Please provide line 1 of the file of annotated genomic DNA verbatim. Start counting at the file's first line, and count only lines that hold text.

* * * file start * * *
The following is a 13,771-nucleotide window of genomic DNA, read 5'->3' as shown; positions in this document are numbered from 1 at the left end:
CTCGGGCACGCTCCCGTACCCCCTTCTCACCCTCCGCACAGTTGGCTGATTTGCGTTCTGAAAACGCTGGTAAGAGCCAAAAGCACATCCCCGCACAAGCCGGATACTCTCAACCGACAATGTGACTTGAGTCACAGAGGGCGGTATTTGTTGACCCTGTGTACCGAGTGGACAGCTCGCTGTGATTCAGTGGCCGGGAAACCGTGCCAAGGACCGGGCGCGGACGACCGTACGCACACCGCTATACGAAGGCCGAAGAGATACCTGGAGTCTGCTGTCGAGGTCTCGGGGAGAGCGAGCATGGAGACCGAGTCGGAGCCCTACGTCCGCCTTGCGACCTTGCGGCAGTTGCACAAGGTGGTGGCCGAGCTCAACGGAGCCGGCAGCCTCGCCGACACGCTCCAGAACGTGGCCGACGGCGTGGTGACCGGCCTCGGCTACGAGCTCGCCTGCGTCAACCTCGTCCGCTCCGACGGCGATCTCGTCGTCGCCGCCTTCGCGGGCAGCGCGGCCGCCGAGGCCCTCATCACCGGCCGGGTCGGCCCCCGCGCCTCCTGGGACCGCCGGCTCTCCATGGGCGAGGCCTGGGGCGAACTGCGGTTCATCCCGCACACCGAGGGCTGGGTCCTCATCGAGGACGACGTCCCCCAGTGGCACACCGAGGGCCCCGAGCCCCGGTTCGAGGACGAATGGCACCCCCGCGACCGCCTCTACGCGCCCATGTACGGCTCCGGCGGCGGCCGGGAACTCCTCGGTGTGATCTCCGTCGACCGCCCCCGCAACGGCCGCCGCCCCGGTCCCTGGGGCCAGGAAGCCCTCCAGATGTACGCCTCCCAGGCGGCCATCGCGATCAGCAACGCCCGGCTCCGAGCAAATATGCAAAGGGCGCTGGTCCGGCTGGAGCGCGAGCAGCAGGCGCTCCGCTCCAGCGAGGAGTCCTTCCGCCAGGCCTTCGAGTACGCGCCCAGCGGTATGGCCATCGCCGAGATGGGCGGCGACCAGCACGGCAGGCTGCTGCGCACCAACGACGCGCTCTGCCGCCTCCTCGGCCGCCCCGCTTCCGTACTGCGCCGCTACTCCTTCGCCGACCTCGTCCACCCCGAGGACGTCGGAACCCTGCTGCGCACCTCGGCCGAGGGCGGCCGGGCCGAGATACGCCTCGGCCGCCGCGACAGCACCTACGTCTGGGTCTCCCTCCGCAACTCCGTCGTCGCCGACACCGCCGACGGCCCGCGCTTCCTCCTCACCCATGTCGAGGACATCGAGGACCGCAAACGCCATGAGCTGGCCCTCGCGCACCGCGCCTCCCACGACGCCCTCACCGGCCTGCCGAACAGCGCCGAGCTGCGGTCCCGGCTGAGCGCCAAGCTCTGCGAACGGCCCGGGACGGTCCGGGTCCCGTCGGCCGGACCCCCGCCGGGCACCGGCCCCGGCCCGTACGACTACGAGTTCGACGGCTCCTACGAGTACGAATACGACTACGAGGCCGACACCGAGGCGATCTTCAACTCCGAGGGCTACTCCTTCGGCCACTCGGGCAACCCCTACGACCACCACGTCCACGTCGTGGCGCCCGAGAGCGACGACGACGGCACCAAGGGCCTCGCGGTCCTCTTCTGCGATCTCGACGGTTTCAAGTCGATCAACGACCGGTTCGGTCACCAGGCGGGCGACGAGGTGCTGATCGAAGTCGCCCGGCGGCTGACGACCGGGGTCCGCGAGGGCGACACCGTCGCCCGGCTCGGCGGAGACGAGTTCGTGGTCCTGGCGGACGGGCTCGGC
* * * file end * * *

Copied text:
The following is a 13,771-nucleotide window of genomic DNA, read 5'->3' as shown; positions in this document are numbered from 1 at the left end: